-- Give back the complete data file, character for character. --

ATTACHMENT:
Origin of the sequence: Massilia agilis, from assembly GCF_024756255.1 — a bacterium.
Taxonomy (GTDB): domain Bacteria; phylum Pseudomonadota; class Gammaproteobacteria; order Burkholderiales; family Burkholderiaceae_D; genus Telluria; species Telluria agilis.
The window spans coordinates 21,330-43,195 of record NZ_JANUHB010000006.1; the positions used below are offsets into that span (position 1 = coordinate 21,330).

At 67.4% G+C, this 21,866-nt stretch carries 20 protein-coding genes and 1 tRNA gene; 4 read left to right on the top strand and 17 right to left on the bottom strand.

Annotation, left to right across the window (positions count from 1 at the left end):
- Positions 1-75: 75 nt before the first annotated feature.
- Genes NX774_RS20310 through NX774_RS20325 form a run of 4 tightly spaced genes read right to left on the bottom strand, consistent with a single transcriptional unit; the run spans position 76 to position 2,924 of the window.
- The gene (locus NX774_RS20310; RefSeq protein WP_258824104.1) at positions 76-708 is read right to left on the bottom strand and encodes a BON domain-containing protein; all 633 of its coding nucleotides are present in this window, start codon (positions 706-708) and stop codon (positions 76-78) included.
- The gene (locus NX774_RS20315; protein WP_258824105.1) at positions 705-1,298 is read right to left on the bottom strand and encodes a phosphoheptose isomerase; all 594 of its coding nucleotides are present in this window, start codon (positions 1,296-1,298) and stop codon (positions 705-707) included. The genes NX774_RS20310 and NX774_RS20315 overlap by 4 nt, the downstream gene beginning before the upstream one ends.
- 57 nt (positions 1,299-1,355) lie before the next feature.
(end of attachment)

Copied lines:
Origin of the sequence: Massilia agilis, from assembly GCF_024756255.1 — a bacterium.
Taxonomy (GTDB): domain Bacteria; phylum Pseudomonadota; class Gammaproteobacteria; order Burkholderiales; family Burkholderiaceae_D; genus Telluria; species Telluria agilis.
The window spans coordinates 21,330-43,195 of record NZ_JANUHB010000006.1; the positions used below are offsets into that span (position 1 = coordinate 21,330).

At 67.4% G+C, this 21,866-nt stretch carries 20 protein-coding genes and 1 tRNA gene; 4 read left to right on the top strand and 17 right to left on the bottom strand.

Annotation, left to right across the window (positions count from 1 at the left end):
- Positions 1-75: 75 nt before the first annotated feature.
- Genes NX774_RS20310 through NX774_RS20325 form a run of 4 tightly spaced genes read right to left on the bottom strand, consistent with a single transcriptional unit; the run spans position 76 to position 2,924 of the window.
- The gene (locus NX774_RS20310; RefSeq protein WP_258824104.1) at positions 76-708 is read right to left on the bottom strand and encodes a BON domain-containing protein; all 633 of its coding nucleotides are present in this window, start codon (positions 706-708) and stop codon (positions 76-78) included.
- The gene (locus NX774_RS20315; protein WP_258824105.1) at positions 705-1,298 is read right to left on the bottom strand and encodes a phosphoheptose isomerase; all 594 of its coding nucleotides are present in this window, start codon (positions 1,296-1,298) and stop codon (positions 705-707) included. The genes NX774_RS20310 and NX774_RS20315 overlap by 4 nt, the downstream gene beginning before the upstream one ends.
- 57 nt (positions 1,299-1,355) lie before the next feature.